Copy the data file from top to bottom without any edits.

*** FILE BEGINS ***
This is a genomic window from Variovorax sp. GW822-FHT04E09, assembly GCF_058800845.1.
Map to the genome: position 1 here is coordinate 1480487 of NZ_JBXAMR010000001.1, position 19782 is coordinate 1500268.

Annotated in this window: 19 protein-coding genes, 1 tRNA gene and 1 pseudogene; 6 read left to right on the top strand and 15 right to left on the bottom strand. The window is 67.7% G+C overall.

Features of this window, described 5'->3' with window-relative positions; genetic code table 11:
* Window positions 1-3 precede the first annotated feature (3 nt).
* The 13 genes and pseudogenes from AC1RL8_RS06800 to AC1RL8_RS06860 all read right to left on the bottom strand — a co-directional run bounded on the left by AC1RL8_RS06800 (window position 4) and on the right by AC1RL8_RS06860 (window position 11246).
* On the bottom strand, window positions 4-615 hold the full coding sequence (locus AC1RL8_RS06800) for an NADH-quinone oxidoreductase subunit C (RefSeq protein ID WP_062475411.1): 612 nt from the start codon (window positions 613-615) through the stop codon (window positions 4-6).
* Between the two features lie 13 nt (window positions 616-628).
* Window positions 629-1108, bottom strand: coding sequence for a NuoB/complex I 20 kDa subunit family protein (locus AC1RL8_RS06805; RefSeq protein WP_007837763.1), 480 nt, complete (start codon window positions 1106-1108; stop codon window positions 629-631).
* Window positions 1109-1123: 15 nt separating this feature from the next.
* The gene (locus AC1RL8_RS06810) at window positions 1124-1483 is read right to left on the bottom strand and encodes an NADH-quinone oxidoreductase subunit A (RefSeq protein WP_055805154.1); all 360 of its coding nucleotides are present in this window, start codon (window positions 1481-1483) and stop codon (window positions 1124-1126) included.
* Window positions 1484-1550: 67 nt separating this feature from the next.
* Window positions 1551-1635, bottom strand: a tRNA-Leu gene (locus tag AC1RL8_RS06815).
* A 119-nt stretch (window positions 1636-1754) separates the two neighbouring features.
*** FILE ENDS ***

This is a genomic window from Variovorax sp. GW822-FHT04E09, assembly GCF_058800845.1.
Map to the genome: position 1 here is coordinate 1480487 of NZ_JBXAMR010000001.1, position 19782 is coordinate 1500268.

Annotated in this window: 19 protein-coding genes, 1 tRNA gene and 1 pseudogene; 6 read left to right on the top strand and 15 right to left on the bottom strand. The window is 67.7% G+C overall.

Features of this window, described 5'->3' with window-relative positions; genetic code table 11:
* Window positions 1-3 precede the first annotated feature (3 nt).
* The 13 genes and pseudogenes from AC1RL8_RS06800 to AC1RL8_RS06860 all read right to left on the bottom strand — a co-directional run bounded on the left by AC1RL8_RS06800 (window position 4) and on the right by AC1RL8_RS06860 (window position 11246).
* On the bottom strand, window positions 4-615 hold the full coding sequence (locus AC1RL8_RS06800) for an NADH-quinone oxidoreductase subunit C (RefSeq protein ID WP_062475411.1): 612 nt from the start codon (window positions 613-615) through the stop codon (window positions 4-6).
* Between the two features lie 13 nt (window positions 616-628).
* Window positions 629-1108, bottom strand: coding sequence for a NuoB/complex I 20 kDa subunit family protein (locus AC1RL8_RS06805; RefSeq protein WP_007837763.1), 480 nt, complete (start codon window positions 1106-1108; stop codon window positions 629-631).
* Window positions 1109-1123: 15 nt separating this feature from the next.
* The gene (locus AC1RL8_RS06810) at window positions 1124-1483 is read right to left on the bottom strand and encodes an NADH-quinone oxidoreductase subunit A (RefSeq protein WP_055805154.1); all 360 of its coding nucleotides are present in this window, start codon (window positions 1481-1483) and stop codon (window positions 1124-1126) included.
* Window positions 1484-1550: 67 nt separating this feature from the next.
* Window positions 1551-1635, bottom strand: a tRNA-Leu gene (locus tag AC1RL8_RS06815).
* A 119-nt stretch (window positions 1636-1754) separates the two neighbouring features.